More than prayer: Even the closed Carmelite sisters of Quidenham, shown here harvesting their own vegetables, live surprisingly dynamic lives
In Obedience, a new novel by Jacqueline Yallop about the closing of a French convent, the remaining nuns lament their imminent separation as they eat dinner together. Little by little, details such as the "baggy peel" of an old orange, the deafness of one sister and the incontinence of another accumulate to depict with aching candour their bleak little trinity and the demise of convent life.
But how close is fiction to the truth? Catholic nuns in Western Europe certainly seem to be in decline. In England and Wales, the Conference of Religious counts around 6,000 members across 185 women's religious orders, but many communities are made up of just a handful of nuns. A recent study conducted by Compass found that 37 women entered holy orders in 1999. In 2009 this had fallen to just 21. By comparison, 15 men entered in 1999, rising to 26 in 2009. Of the trickle of new postulants choosing the religious life, many are not British-born but from Africa, Asia and Eastern Europe. Nuns have played a significant but often underappreciated role in British culture and history, from preserving national artifacts to pioneering women's education. But while Catholicism is growing, convents, it appears, are not.
Almost all convents now face real financial strain. To make ends meet, they are selling off assets, awakening their entrepreneurial spirits by creating their own order-branded produce, and opening their doors to paying guests. Indeed, the fashion for religious retreats, where stressed-out secularists can hole themselves up without BlackBerrys for distraction has even spawned an annual handbook listing over 200 programmes across the UK. Most convents now have their own websites, many with sisters' blogs, prayer podcasts and detailed question-and-answer pages on life in their communities. Yet we still know very little about nuns, despite their vigorous attempts at self-promotion.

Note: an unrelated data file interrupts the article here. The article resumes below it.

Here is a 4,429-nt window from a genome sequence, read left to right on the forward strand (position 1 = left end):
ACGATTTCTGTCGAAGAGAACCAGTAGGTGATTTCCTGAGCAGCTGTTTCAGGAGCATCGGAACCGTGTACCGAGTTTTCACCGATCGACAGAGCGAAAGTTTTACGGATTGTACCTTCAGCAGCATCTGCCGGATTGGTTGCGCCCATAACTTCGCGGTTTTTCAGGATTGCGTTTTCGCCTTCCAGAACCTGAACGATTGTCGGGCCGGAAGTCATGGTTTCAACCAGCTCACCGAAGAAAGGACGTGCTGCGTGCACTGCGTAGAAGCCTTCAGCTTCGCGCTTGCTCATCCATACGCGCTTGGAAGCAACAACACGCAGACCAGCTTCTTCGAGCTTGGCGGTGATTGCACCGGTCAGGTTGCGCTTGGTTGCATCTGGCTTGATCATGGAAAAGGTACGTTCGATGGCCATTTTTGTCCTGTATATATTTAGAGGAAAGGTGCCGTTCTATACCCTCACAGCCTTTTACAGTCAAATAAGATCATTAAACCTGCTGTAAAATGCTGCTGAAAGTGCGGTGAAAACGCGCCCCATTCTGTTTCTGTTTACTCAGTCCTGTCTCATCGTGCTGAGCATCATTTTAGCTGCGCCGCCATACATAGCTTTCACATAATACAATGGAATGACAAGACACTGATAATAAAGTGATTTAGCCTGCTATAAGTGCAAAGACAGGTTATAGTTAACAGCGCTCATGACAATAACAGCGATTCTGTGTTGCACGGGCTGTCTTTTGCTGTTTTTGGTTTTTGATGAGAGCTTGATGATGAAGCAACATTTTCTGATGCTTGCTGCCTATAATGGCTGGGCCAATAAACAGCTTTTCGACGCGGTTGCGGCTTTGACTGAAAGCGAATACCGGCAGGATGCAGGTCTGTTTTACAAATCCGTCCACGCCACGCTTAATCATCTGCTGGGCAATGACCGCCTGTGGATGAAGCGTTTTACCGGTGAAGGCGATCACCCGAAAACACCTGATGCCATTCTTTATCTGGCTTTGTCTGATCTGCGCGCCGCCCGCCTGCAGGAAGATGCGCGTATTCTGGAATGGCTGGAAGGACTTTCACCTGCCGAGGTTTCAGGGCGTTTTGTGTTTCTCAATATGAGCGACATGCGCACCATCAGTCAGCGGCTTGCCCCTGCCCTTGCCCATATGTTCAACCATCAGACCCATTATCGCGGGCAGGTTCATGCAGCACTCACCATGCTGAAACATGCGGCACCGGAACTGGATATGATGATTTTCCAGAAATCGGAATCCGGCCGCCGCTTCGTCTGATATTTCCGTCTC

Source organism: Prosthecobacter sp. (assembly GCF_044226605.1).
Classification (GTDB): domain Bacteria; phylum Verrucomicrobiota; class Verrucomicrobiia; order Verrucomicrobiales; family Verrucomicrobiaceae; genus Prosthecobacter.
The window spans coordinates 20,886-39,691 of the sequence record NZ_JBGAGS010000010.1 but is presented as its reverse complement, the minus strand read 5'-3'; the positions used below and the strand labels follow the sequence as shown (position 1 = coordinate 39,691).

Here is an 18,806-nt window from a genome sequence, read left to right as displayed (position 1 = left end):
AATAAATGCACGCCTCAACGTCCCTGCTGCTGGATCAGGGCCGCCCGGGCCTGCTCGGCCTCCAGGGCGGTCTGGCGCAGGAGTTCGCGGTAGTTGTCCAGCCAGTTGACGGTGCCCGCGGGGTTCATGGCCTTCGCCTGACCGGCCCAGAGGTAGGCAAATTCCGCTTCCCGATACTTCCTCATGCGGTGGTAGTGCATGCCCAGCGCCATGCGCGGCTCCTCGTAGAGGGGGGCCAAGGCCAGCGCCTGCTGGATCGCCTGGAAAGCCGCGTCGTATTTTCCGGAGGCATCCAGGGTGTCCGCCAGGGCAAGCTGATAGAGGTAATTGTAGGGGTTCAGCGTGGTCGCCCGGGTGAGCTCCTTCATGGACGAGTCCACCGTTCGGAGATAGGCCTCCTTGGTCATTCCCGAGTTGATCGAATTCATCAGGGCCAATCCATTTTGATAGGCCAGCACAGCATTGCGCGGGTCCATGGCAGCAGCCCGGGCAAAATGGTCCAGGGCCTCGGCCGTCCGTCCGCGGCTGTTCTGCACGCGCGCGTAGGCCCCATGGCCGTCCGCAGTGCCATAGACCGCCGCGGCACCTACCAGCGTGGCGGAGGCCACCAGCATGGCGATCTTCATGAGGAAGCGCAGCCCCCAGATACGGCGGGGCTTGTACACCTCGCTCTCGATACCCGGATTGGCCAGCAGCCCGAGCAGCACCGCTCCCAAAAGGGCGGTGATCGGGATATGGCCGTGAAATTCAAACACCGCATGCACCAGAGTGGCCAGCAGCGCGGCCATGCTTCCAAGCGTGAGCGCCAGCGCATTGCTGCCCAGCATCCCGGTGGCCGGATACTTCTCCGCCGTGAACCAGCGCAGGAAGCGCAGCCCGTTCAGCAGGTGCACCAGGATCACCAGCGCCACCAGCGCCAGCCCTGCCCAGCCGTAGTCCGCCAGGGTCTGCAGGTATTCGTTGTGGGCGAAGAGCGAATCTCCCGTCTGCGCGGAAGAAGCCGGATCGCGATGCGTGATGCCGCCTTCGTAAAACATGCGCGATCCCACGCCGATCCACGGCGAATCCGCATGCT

Sister Teresa Keswick is a member of the closed Carmelite community in Quidenham, Norfolk. A former criminal barrister, she has been a nun for 27 years. She was educated at a French boarding school where a discernible reverence for nuns was instilled in the pupils: "Despite being a cradle Catholic I was very ignorant about nuns. We were once taken on a school trip to visit a Dominican order in Paris. I had absolutely no interest in joining them, but I knew they were there. Children are not educated at school about nuns. Even many Catholics these days just don't know we exist."
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